It may not seem intuitive to connect intellectual property rights with a human tragedy, but indeed, the two intersect more often than we realize. This is likely not the proper forum to opine on the propriety of such an intersection, or the motives of those who mine its connections, but it is a topic ripe for discussion because it is so common in today’s world.

In the wake of the Paris Charlie Hebdo massacre on January 7, 2015, people from around the world began showing their solidarity with the victims under the hashtag “#jesuischarlie.” “Je Suis Charlie!” also became a rallying cry for the multiple demonstrations that followed the attack. Forty-eight hours later, someone in the U.S. filed a trademark application for “Je Suis Charlie.” You can check out the filing for yourself.

On its face, the filing appears legitimate — the applicant, the Je Suis Charlie Trust, is seeking to trademark the phrase for “[p]romoting charitable giving that reflects the core values of the donor by providing a method to identify the donor’s core values and to select charities that foster those values.” The application claims the first use of the mark in commerce was “at least as early” as the day of the attacks, though it is unclear how the Je Suis Charlie Trust itself was part of that “use in commerce.” #seemslegit. Also of note is the attorney-of-record and trustee for the applicant of the mark, Steven J. Stanwyck, who was disbarred from the practice of law in California in 2012 for vexatious litigation and “maintaining unjust actions in state and federal courts.”

Less clear is whether the United States Patent and Trademark Office (USPTO) will actually grant the registration. In the past, social movements that enterprising individuals have attempted to turn into trademarks have not fared well. For example, “Occupy Wall Street” was rejected from registration. Among the reasons for refusal, the USPTO rejected the application because the “Occupy Wall Street” name had, at the time of the application, already been associated with multiple movements for social and economic change. As a result, the mark “Occupy Wall Street” would be perceived by the public not as a trademark originating from a single source, but as a reference to many social movements. The mark was determined to be “merely informational” and, because informational slogans or phrases do not function as trademarks, the USPTO rejected the application. #lawyered.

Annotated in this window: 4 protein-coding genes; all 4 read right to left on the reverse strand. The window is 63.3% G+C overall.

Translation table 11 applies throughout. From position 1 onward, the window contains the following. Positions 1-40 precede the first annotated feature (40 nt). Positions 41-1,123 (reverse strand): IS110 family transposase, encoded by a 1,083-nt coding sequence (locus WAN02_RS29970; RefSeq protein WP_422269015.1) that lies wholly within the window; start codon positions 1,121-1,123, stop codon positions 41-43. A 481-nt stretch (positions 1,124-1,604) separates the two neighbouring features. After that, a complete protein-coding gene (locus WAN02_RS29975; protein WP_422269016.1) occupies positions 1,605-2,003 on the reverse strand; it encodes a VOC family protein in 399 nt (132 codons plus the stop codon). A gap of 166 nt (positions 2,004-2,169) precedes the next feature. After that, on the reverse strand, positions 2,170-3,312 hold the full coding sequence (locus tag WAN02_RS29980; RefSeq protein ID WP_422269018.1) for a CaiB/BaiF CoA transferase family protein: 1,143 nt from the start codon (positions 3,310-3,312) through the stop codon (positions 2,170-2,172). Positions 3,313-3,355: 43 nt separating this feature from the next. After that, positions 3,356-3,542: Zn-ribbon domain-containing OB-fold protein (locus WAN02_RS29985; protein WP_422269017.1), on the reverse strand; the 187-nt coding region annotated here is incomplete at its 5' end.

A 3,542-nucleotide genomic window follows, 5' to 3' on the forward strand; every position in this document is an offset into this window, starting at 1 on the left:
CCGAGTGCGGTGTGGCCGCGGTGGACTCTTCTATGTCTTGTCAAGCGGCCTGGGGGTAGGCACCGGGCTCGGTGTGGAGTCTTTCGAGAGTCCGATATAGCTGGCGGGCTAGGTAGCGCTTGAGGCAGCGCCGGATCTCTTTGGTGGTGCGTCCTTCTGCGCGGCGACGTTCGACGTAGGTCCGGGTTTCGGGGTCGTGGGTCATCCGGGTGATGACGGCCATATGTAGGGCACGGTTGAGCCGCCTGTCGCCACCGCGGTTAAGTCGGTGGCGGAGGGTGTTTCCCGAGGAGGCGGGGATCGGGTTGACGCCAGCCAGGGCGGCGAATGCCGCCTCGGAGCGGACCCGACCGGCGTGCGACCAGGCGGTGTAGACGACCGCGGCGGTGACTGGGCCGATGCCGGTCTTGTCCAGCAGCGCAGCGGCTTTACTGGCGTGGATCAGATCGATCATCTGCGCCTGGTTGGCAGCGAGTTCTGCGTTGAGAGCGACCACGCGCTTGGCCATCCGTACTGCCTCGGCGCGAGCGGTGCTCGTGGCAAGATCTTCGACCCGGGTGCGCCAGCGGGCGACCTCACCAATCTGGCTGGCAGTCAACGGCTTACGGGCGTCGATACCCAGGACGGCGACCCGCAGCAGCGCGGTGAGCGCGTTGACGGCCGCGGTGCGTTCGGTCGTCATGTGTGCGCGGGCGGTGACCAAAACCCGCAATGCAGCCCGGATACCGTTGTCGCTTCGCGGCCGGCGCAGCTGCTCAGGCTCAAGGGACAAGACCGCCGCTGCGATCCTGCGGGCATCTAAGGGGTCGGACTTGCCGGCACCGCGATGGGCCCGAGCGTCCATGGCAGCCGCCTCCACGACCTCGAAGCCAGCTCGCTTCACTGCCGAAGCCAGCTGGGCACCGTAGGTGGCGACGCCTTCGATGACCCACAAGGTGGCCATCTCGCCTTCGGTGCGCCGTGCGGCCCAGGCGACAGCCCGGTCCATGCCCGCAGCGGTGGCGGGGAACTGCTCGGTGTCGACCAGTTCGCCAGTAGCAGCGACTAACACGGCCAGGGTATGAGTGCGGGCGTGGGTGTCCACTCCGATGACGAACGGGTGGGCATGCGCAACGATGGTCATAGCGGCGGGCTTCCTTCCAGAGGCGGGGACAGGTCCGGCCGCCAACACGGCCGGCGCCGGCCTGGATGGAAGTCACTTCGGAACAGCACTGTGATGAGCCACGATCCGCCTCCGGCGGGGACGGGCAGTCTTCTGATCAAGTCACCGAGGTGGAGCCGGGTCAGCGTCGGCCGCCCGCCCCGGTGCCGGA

Attempts to trademark “Boston Strong” for charitable purposes met the same end. Such is the power of organic social media — slogans and rallying cries can travel faster than ever before, thereby having no true “single source.” Whether “Je Suis Charlie” will meet the same fate is yet to be determined, but with the global response to the attack under the slogan “Je Suis Charlie!” happening in a matter of hours, it is likely to be rejected as a trademark.

We are long past the “rise” of social media as a medium for protest. Twitter and Facebook are now as integral to garnering attention for social change as the sit-in was in the 1960s. (#twit-in? All rights reserved). Along with that, hashtag-activism (#hashtivism? Rights reserved, there, too) is not going away any time soon. With 140 characters or less, would-be activists can have the attention of the whole world with a poignant slogan. Despite the initial distaste one may have at the thought of someone capitalizing on tragedy, there may be a more legitimate reason for seeking trademark protection in these contexts — to prevent others from capitalizing on tragedy. #thebestoffenseisagooddefense.

If the “Je Suis Charlie” application is truly related to a charity that funds social and economic change resulting from the tragedy of the Charlie Hebdo attack, then securing a registration may help deter unscrupulous interlopers looking to make a quick buck. Such defensive use of a trademark may not have been intended (and indeed, one still must use the mark in commerce to receive protection), but it shows the forethought one must have when pushing for social change in the digital landscape of today.

This article first appeared in the Nashville Post on January 21, 2015.